Although EDS and Systematics both served a broader customer base than that assisted by Fiserv, the latter’s focused management style allowed it to assume the leading growth position (among established competitors) in the data processing industry during the late 1980s and early 1990s. Of the three leaders, in fact, Fiserv was the only one that concentrated solely on serving financial institutions. “It’s the best managed company of its kind because its got a clear focus on what its business actually is,” explained investment analyst Paul Shain in a July 1992 issue of Business Journal of Milwaukee. “It’s a simple strategy of offering banks more sophisticated financial services and better customer service than they could otherwise afford.”
Fiserv’s strategy benefited shareholders during the early 1990s, as assets, revenues, and clients ballooned. Indeed, after ingesting its first 16 companies between 1984 and 1989, Fiserv stepped up its growth plans with 15 additional purchases during 1990 and 1991. New buys included a major acquisition of a Citicorp data processing division for $49 million; the new subsidiary brought an additional 400 clients to Fiserv.
The Citicorp purchase reflected the growing size of the companies in Fiserv’s client base. Although the company had targeted smaller and mid-size companies prior to 1990, it began serving several customers with sales of $1 billion-plus in the early 1990s. By 1991, Fiserv was serving more than 1,400 banks, savings and loans, and credit unions of all sizes. Its sales, moreover, vaulted to a whopping $281 million, from which $18.3 million in profit was gleaned.
In addition to continued acquisition and client growth during 1992 and 1993, Fiserv also shifted its operational focus. It had previously served most of its customers via modem through mainframes connected to its clients’ terminals. To serve its larger customers, however, Fiserv in the early 1990s began literally taking over entire data processing departments at large companies. It hired much of the existing staff and operated the data processing facility on-site using Fiserv technical know-how. This strategy, combined with continued increases in its number of smaller clients, helped the company to grow its customer base to more than 5,400 in 1992 as its workforce swelled to 4,800. Likewise, revenues shot up an impressive 15 percent to $332 million, and earnings grew 27 percent, to $23 million.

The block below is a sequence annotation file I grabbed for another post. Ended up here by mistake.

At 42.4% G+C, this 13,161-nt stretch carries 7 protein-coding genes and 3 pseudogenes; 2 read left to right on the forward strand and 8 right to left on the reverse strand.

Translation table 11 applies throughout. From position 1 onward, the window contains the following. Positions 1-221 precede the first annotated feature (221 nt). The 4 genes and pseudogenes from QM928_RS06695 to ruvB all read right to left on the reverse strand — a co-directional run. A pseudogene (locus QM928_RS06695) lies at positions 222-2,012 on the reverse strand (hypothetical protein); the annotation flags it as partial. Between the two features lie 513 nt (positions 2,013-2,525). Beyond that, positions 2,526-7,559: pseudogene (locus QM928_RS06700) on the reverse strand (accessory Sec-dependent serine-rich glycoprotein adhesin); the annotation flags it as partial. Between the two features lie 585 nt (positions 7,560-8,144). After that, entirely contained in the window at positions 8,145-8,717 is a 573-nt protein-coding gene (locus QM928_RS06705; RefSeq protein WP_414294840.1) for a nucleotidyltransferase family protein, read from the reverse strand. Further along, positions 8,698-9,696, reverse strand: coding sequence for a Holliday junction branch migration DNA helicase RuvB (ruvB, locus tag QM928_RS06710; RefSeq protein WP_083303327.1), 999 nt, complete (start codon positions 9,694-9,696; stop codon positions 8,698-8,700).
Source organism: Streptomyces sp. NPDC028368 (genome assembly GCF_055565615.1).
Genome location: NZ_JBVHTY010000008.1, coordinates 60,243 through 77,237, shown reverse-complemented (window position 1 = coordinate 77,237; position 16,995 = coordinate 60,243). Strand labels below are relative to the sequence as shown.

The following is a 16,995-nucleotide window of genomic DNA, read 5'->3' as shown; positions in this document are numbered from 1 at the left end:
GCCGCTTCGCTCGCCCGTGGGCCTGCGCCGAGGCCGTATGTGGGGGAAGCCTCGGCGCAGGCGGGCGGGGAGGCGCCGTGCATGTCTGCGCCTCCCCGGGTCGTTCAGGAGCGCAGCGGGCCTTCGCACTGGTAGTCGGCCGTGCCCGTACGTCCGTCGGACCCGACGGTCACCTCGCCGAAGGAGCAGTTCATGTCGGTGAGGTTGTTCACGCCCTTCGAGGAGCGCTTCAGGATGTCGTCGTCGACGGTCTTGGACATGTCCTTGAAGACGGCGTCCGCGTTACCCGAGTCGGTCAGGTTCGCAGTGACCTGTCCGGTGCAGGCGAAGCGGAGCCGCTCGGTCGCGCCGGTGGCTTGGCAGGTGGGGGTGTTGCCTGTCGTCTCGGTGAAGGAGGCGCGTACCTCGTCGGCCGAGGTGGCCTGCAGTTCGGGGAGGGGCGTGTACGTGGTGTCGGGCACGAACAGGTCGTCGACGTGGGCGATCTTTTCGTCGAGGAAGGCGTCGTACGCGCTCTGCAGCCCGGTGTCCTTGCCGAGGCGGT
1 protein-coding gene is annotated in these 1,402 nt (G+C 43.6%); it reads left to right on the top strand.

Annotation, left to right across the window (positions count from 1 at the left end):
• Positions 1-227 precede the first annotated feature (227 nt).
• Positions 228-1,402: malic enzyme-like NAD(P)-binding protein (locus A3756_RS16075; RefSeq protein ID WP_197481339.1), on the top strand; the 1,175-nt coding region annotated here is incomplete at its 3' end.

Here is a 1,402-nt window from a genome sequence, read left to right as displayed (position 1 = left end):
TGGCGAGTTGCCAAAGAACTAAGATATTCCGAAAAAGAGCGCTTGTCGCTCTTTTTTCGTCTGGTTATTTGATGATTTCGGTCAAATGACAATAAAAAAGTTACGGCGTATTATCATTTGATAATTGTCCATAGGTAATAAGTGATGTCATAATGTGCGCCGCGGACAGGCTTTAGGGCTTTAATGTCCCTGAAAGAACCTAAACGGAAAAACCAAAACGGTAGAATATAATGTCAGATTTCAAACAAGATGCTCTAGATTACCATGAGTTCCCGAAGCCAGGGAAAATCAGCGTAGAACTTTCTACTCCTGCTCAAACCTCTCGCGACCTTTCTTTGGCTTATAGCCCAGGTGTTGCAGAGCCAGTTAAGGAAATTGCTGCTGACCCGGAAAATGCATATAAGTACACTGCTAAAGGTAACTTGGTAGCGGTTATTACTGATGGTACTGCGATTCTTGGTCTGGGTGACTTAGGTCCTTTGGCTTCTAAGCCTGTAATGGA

Fiserv sustained its aggressive growth tactics in 1993. Among its acquisitions early in that year were two data processing businesses owned by Mellon Bank. This purchase brought about 200 new clients to Fiserv worth an estimated $70 million per year in revenues. Furthermore, most of these new clients had assets of more than $300 million, much more than the average for Fiserv’s existing client base. Most notable during 1993, however, was Fiserv’s addition of its largest buyout ever, Basis Information Technologies, Inc., which added 1,000 new workers to the Fiserv’s payroll.
Although Dalton and Muma were aging going into the mid-1990s, their zeal for continued growth and innovation was reflected in pursuits outside their business. Muma, in fact, was known for his high energy and strong work ethic. To prepare for his 12-hour workday that began at 6:30 a.m., he jogged six miles. An avid runner since the age of 32, he began competing in marathons to overcome a smoking habit. Also a hard worker, Dalton filled his free hours by cruising on his 1990 Harley-Davidson motorcycle. He was an avid automobile enthusiast, as well. Despite outside interests, however, both men were admitted workaholics. “We don’t bowl on Saturdays,” said Muma, in the April 27, 1992, issue of Forbes, “We come to work.”
Fiserv posted record growth in 1993; sales ballooned an impressive 38 percent, as income spiraled to more than $30 million. Furthermore, the company was poised for healthy expansion throughout the remainder of the 1990s. Dalton and Muma reflected on the Fiserv’s rampant rise in the company’s 1993 annual report: “... with the dedication and hard work of Fiserv people, we have grown this organization from two data processing centers in Milwaukee and Tampa employing less than 300 professionals to a company with locations in 61 cities supported by more than 6,300 industry professionals. We’ve grown from providing full-service processing for 170 clients in 1984 to over 2,500 clients in 1993.... We’ve built a strong foundation on which to base our future, and have in place a focused plan to direct that future.”
First Trust Corporation; Sendero Corporation.